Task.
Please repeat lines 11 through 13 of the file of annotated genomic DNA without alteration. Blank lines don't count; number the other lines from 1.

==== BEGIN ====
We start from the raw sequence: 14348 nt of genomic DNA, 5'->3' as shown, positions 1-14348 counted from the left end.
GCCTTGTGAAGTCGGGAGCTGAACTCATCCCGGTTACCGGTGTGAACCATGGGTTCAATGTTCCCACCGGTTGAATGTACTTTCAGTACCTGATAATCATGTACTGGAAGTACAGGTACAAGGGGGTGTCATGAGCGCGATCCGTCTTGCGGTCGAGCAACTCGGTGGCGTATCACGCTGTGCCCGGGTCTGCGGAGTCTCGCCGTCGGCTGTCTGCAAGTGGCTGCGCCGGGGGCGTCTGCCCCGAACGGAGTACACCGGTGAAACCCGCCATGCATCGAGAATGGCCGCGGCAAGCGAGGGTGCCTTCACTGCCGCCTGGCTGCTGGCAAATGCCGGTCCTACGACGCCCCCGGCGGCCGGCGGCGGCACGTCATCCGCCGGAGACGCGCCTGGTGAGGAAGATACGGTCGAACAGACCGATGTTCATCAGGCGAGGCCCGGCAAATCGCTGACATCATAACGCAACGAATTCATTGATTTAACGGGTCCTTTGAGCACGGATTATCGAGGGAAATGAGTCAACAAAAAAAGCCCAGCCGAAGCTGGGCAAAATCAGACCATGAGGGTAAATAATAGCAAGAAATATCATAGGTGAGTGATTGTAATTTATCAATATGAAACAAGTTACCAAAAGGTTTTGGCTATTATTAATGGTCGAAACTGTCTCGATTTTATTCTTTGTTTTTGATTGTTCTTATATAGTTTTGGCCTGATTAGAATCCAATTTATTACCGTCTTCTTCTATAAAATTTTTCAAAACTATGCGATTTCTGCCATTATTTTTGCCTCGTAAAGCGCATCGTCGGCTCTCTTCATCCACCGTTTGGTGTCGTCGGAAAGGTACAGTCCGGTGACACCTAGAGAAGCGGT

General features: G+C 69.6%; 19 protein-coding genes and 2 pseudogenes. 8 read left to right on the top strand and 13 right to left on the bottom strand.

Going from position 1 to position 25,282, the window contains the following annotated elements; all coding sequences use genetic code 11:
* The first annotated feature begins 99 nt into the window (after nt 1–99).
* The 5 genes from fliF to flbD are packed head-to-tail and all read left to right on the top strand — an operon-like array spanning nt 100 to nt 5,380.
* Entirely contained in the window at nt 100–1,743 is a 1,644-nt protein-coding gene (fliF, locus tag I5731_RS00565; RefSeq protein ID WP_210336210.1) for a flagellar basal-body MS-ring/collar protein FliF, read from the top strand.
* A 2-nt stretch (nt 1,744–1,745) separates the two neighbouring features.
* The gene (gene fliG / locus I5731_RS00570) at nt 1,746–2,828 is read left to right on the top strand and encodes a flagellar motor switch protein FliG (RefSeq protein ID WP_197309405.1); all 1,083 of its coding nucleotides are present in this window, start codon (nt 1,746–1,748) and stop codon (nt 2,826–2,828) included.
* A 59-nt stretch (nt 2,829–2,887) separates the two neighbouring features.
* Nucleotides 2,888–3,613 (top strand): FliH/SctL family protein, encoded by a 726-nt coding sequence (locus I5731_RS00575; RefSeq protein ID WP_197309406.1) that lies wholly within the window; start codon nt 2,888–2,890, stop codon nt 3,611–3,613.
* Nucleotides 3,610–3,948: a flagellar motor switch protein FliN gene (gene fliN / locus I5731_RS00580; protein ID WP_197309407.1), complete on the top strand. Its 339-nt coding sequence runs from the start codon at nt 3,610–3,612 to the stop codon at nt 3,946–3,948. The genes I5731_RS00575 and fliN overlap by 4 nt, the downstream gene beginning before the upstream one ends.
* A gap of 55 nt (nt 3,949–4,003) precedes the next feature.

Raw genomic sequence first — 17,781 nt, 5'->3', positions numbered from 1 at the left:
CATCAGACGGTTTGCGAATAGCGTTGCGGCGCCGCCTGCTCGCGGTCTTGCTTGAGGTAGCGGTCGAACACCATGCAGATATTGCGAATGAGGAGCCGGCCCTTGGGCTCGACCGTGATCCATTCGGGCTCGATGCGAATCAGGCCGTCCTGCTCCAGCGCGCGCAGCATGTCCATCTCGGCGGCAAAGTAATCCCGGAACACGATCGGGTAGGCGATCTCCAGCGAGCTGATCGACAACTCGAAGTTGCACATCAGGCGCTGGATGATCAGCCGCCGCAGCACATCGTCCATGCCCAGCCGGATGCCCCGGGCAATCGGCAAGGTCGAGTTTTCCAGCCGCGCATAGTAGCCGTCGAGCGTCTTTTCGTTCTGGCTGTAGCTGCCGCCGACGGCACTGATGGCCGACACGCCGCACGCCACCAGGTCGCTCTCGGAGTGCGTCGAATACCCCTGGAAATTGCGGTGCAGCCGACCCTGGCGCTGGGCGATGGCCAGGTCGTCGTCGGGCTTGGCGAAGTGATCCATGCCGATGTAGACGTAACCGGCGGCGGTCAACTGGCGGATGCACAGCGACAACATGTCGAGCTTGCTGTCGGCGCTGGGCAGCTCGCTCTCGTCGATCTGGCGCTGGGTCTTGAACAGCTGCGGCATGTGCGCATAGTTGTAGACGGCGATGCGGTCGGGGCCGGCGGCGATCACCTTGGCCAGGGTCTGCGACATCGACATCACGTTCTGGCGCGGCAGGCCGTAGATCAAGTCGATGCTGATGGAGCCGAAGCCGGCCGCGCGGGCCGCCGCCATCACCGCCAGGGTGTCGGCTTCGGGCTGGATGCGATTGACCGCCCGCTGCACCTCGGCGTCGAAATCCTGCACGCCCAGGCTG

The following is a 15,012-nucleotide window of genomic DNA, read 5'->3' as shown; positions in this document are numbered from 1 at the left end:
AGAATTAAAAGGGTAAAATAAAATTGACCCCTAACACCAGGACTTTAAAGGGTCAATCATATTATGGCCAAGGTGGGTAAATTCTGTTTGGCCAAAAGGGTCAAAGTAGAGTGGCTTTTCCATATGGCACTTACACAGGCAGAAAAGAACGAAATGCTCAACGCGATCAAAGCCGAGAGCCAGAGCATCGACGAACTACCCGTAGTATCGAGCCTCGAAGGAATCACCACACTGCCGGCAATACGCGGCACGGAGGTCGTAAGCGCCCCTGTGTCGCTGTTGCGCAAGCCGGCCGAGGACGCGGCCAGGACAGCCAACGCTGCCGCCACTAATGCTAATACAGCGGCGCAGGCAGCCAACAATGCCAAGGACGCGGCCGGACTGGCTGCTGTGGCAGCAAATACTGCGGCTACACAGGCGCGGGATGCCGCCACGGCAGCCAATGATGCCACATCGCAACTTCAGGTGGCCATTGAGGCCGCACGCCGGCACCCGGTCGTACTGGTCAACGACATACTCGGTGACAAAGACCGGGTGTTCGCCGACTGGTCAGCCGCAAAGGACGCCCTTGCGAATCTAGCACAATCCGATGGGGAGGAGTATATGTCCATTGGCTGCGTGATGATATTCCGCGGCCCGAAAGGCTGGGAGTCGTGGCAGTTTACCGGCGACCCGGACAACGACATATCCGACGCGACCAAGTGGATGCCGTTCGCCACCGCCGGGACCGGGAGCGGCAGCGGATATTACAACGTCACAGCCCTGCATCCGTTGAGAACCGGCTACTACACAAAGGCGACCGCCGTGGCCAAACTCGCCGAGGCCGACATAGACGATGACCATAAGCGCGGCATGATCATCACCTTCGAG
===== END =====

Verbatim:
* Nucleotides 2,888–3,613 (top strand): FliH/SctL family protein, encoded by a 726-nt coding sequence (locus I5731_RS00575; RefSeq protein ID WP_197309406.1) that lies wholly within the window; start codon nt 2,888–2,890, stop codon nt 3,611–3,613.
* Nucleotides 3,610–3,948: a flagellar motor switch protein FliN gene (gene fliN / locus I5731_RS00580; protein ID WP_197309407.1), complete on the top strand. Its 339-nt coding sequence runs from the start codon at nt 3,610–3,612 to the stop codon at nt 3,946–3,948. The genes I5731_RS00575 and fliN overlap by 4 nt, the downstream gene beginning before the upstream one ends.
* A gap of 55 nt (nt 3,949–4,003) precedes the next feature.